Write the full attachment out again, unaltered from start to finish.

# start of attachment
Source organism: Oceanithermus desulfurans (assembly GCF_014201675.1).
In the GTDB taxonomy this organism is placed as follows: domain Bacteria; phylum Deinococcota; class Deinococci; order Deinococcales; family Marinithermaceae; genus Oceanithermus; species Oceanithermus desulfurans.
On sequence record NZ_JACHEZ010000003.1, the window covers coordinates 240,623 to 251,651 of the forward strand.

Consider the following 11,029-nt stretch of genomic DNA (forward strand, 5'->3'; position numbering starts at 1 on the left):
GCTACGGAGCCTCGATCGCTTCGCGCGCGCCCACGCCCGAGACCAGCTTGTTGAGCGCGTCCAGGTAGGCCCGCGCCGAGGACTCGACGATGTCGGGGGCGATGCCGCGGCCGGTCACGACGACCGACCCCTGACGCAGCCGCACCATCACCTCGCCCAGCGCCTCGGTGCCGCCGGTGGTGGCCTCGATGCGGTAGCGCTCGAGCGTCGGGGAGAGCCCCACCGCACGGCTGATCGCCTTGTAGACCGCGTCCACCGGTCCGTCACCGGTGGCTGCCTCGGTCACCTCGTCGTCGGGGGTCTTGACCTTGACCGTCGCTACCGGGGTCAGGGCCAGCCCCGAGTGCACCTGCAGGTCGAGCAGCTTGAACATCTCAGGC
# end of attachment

Source organism: Oceanithermus desulfurans (assembly GCF_014201675.1).
In the GTDB taxonomy this organism is placed as follows: domain Bacteria; phylum Deinococcota; class Deinococci; order Deinococcales; family Marinithermaceae; genus Oceanithermus; species Oceanithermus desulfurans.
On sequence record NZ_JACHEZ010000003.1, the window covers coordinates 240,623 to 251,651 of the forward strand.

Consider the following 11,029-nt stretch of genomic DNA (forward strand, 5'->3'; position numbering starts at 1 on the left):
GCTACGGAGCCTCGATCGCTTCGCGCGCGCCCACGCCCGAGACCAGCTTGTTGAGCGCGTCCAGGTAGGCCCGCGCCGAGGACTCGACGATGTCGGGGGCGATGCCGCGGCCGGTCACGACGACCGACCCCTGACGCAGCCGCACCATCACCTCGCCCAGCGCCTCGGTGCCGCCGGTGGTGGCCTCGATGCGGTAGCGCTCGAGCGTCGGGGAGAGCCCCACCGCACGGCTGATCGCCTTGTAGACCGCGTCCACCGGTCCGTCACCGGTGGCTGCCTCGGTCACCTCGTCGTCGGGGGTCTTGACCTTGACCGTCGCTACCGGGGTCAGGGCCAGCCCCGAGTGCACCTGCAGGTCGAGCAGCTTGAACATCTCAGGC